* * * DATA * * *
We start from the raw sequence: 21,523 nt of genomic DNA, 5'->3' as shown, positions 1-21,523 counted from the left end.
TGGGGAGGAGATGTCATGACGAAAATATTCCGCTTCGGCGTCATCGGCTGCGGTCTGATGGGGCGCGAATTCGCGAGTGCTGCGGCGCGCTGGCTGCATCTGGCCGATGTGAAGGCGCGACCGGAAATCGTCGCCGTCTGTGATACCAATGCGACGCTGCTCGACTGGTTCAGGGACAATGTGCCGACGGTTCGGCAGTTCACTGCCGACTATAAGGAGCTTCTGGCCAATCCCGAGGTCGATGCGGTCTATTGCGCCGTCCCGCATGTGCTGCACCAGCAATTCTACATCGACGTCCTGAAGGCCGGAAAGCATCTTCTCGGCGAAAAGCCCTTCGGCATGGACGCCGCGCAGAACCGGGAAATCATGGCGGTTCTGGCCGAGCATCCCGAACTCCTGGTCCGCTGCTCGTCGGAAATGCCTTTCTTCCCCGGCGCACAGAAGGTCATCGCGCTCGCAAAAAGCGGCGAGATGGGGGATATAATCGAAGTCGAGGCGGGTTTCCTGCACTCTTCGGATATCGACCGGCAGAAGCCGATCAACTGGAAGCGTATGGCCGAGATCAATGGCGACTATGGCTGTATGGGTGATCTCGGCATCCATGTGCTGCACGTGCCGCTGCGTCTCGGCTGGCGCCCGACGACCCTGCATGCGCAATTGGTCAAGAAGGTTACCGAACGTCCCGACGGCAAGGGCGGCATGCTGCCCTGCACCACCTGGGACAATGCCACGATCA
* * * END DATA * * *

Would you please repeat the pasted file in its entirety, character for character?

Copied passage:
We start from the raw sequence: 21,523 nt of genomic DNA, 5'->3' as shown, positions 1-21,523 counted from the left end.
TGGGGAGGAGATGTCATGACGAAAATATTCCGCTTCGGCGTCATCGGCTGCGGTCTGATGGGGCGCGAATTCGCGAGTGCTGCGGCGCGCTGGCTGCATCTGGCCGATGTGAAGGCGCGACCGGAAATCGTCGCCGTCTGTGATACCAATGCGACGCTGCTCGACTGGTTCAGGGACAATGTGCCGACGGTTCGGCAGTTCACTGCCGACTATAAGGAGCTTCTGGCCAATCCCGAGGTCGATGCGGTCTATTGCGCCGTCCCGCATGTGCTGCACCAGCAATTCTACATCGACGTCCTGAAGGCCGGAAAGCATCTTCTCGGCGAAAAGCCCTTCGGCATGGACGCCGCGCAGAACCGGGAAATCATGGCGGTTCTGGCCGAGCATCCCGAACTCCTGGTCCGCTGCTCGTCGGAAATGCCTTTCTTCCCCGGCGCACAGAAGGTCATCGCGCTCGCAAAAAGCGGCGAGATGGGGGATATAATCGAAGTCGAGGCGGGTTTCCTGCACTCTTCGGATATCGACCGGCAGAAGCCGATCAACTGGAAGCGTATGGCCGAGATCAATGGCGACTATGGCTGTATGGGTGATCTCGGCATCCATGTGCTGCACGTGCCGCTGCGTCTCGGCTGGCGCCCGACGACCCTGCATGCGCAATTGGTCAAGAAGGTTACCGAACGTCCCGACGGCAAGGGCGGCATGCTGCCCTGCACCACCTGGGACAATGCCACGATCA